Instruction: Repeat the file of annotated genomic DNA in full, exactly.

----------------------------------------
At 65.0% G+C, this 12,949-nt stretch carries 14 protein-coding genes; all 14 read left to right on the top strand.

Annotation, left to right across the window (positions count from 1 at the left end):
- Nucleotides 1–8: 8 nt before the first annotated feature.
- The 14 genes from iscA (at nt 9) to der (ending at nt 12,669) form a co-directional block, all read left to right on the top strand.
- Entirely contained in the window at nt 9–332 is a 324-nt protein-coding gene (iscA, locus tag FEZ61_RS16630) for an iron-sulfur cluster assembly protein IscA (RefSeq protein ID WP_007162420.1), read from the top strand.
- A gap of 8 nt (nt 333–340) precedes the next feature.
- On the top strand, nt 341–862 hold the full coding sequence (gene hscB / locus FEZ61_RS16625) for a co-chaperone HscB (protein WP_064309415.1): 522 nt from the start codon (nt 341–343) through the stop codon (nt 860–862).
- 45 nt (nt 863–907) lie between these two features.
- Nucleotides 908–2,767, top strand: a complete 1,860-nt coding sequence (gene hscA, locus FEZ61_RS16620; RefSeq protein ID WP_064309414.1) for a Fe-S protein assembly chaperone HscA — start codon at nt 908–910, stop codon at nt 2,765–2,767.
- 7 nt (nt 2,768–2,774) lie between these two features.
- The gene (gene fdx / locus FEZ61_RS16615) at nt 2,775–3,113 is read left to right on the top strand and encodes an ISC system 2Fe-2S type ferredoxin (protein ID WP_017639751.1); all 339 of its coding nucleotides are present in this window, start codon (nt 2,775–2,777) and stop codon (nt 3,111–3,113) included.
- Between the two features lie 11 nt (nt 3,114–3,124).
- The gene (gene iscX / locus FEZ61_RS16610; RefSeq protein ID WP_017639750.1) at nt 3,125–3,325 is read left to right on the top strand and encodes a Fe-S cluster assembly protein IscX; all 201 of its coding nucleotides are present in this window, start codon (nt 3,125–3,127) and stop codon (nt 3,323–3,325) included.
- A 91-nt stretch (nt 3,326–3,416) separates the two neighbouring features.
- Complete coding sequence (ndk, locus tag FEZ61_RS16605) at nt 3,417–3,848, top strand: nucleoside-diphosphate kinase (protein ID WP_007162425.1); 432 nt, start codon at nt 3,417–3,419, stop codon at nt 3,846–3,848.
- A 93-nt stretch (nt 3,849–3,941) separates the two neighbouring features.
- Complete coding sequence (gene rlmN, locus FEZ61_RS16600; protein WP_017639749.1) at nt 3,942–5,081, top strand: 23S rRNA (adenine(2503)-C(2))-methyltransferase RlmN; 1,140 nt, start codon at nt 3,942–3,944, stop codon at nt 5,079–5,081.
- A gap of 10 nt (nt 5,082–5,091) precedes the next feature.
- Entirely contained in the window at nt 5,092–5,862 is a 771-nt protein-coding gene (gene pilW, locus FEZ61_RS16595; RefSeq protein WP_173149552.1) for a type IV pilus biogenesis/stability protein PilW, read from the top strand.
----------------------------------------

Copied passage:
At 65.0% G+C, this 12,949-nt stretch carries 14 protein-coding genes; all 14 read left to right on the top strand.

Annotation, left to right across the window (positions count from 1 at the left end):
- Nucleotides 1–8: 8 nt before the first annotated feature.
- The 14 genes from iscA (at nt 9) to der (ending at nt 12,669) form a co-directional block, all read left to right on the top strand.
- Entirely contained in the window at nt 9–332 is a 324-nt protein-coding gene (iscA, locus tag FEZ61_RS16630) for an iron-sulfur cluster assembly protein IscA (RefSeq protein ID WP_007162420.1), read from the top strand.
- A gap of 8 nt (nt 333–340) precedes the next feature.
- On the top strand, nt 341–862 hold the full coding sequence (gene hscB / locus FEZ61_RS16625) for a co-chaperone HscB (protein WP_064309415.1): 522 nt from the start codon (nt 341–343) through the stop codon (nt 860–862).
- 45 nt (nt 863–907) lie between these two features.
- Nucleotides 908–2,767, top strand: a complete 1,860-nt coding sequence (gene hscA, locus FEZ61_RS16620; RefSeq protein ID WP_064309414.1) for a Fe-S protein assembly chaperone HscA — start codon at nt 908–910, stop codon at nt 2,765–2,767.
- 7 nt (nt 2,768–2,774) lie between these two features.
- The gene (gene fdx / locus FEZ61_RS16615) at nt 2,775–3,113 is read left to right on the top strand and encodes an ISC system 2Fe-2S type ferredoxin (protein ID WP_017639751.1); all 339 of its coding nucleotides are present in this window, start codon (nt 2,775–2,777) and stop codon (nt 3,111–3,113) included.
- Between the two features lie 11 nt (nt 3,114–3,124).
- The gene (gene iscX / locus FEZ61_RS16610; RefSeq protein ID WP_017639750.1) at nt 3,125–3,325 is read left to right on the top strand and encodes a Fe-S cluster assembly protein IscX; all 201 of its coding nucleotides are present in this window, start codon (nt 3,125–3,127) and stop codon (nt 3,323–3,325) included.
- A 91-nt stretch (nt 3,326–3,416) separates the two neighbouring features.
- Complete coding sequence (ndk, locus tag FEZ61_RS16605) at nt 3,417–3,848, top strand: nucleoside-diphosphate kinase (protein ID WP_007162425.1); 432 nt, start codon at nt 3,417–3,419, stop codon at nt 3,846–3,848.
- A 93-nt stretch (nt 3,849–3,941) separates the two neighbouring features.
- Complete coding sequence (gene rlmN, locus FEZ61_RS16600; protein WP_017639749.1) at nt 3,942–5,081, top strand: 23S rRNA (adenine(2503)-C(2))-methyltransferase RlmN; 1,140 nt, start codon at nt 3,942–3,944, stop codon at nt 5,079–5,081.
- A gap of 10 nt (nt 5,082–5,091) precedes the next feature.
- Entirely contained in the window at nt 5,092–5,862 is a 771-nt protein-coding gene (gene pilW, locus FEZ61_RS16595; RefSeq protein WP_173149552.1) for a type IV pilus biogenesis/stability protein PilW, read from the top strand.